Chillin' out till it needs to be funded
With one sweeping shift this week, the ailing NBC network reordered the playing field of prime-time television. The introduction of a five-night-a-week program starring Mr. Leno, beginning next fall, was a concession that TV norms cannot continue, at least not at fourth-place NBC.
The programming and viewing habits of the last 50 years — exemplified by the checkerboard of competing programs on the broadcast networks — are being replaced by an Internet-influenced time-shifting model of scheduling. As a result, the very definition of prime time may be changing.
“We do have to continue to rethink what a broadcast network is,” Jeffrey Zucker, the chief executive of NBC Universal, a unit of General Electric, said at an industry conference Monday, hours before the news of Mr. Leno’s new assignment emerged. He warned that if changes were not undertaken, “the broadcast networks will end up like the newspaper business or, worse, like the car companies.” Maybe Mr. Zucker has seen the future; after all, his network has lost 50 percent of its 10 p.m. audience in the last three years.
The announcement of Mr. Leno’s show continues to reverberate on studio lots and executive corridors here, as the Monday-through-Friday “strip” is unprecedented in the modern network television era. NBC framed the decision in terms of competitiveness and cost-effectiveness, because it defuses the risk of Mr. Leno’s move to another network and saves untold millions of dollars a year. But it also reflects the increasing irrelevance of the network schedule.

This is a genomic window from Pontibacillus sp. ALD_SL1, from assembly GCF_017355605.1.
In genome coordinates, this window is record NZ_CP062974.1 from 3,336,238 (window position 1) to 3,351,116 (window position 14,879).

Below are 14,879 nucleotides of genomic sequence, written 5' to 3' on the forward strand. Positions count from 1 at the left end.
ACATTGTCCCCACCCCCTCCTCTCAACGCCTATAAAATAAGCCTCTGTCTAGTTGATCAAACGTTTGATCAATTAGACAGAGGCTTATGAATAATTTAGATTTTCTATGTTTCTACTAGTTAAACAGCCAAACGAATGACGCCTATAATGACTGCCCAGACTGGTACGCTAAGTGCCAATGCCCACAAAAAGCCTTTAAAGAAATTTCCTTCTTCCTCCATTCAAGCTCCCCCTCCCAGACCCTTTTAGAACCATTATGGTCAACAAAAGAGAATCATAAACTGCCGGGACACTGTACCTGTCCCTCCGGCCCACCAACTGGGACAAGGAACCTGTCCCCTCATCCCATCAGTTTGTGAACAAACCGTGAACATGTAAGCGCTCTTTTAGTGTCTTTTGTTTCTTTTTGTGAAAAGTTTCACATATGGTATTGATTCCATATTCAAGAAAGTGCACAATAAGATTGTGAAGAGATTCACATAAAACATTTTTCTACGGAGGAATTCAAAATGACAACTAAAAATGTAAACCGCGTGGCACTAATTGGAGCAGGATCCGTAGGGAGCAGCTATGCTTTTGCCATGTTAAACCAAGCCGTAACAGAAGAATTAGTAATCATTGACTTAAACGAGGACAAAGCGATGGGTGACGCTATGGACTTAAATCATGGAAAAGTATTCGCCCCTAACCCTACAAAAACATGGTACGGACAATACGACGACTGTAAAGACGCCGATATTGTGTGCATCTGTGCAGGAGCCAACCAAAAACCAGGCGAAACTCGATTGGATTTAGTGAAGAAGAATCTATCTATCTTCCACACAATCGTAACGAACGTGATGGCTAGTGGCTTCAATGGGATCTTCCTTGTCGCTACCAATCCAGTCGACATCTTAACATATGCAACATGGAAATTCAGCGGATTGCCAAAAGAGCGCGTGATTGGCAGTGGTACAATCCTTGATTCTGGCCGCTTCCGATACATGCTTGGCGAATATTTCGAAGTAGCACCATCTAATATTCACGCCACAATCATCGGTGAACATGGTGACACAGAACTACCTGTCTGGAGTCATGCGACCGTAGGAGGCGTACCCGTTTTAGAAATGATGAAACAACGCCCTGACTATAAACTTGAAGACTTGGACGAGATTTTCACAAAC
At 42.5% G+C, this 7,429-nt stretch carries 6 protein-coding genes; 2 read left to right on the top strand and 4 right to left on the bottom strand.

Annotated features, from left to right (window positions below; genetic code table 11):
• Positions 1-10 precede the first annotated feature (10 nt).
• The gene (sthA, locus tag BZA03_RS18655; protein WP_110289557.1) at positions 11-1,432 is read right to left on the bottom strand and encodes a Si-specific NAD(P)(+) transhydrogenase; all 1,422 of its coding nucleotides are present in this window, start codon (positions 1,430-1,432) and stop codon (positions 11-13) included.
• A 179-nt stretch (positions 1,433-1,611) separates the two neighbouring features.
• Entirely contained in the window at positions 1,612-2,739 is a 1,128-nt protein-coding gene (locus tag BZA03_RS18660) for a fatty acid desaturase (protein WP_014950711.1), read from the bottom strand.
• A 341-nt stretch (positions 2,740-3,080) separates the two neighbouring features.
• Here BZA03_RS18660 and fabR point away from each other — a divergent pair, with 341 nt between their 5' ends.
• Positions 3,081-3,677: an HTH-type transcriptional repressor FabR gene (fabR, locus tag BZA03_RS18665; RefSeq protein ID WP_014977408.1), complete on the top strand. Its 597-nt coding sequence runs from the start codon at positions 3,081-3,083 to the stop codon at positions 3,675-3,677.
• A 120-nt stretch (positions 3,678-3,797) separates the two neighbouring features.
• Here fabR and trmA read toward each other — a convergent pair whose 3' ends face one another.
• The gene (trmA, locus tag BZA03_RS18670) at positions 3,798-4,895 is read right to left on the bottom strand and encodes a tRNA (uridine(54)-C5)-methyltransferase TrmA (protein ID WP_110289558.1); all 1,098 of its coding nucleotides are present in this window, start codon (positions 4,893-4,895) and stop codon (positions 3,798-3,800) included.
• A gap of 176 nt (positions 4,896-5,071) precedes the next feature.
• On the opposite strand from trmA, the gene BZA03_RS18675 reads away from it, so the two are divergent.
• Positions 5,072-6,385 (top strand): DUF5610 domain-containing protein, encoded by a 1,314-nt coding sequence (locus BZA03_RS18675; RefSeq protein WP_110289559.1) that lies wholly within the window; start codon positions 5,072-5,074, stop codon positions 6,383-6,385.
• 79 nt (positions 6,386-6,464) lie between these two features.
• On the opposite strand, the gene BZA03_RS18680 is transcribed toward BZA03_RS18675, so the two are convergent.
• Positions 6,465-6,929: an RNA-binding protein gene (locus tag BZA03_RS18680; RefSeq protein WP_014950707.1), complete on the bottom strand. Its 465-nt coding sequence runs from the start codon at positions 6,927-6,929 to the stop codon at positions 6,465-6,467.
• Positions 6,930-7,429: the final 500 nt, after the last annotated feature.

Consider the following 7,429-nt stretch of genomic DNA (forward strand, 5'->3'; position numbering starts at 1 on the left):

The irrelevance is partly because of digital video recorders, the bane of many a television executive. Viewers in the 28 percent of homes with DVRs are recording programs at 8 and 9 p.m. and playing them back later in the evening, hurting the 10 p.m. hour. Of the 10 prime-time programs that gained the biggest audience from DVR usage this year, none were on at 10 p.m.
The biggest gainers from DVR viewership were dramas. According to statistics on time-shifting released by Nielsen Media Research on Friday, the NBC series “Heroes” benefited the most from DVRs, with a 35 percent increase in its audience after seven days of time-shifted viewing. The new Fox drama “Fringe” experienced a 26 percent increase, and the ABC series “Lost” had a 25 percent increase.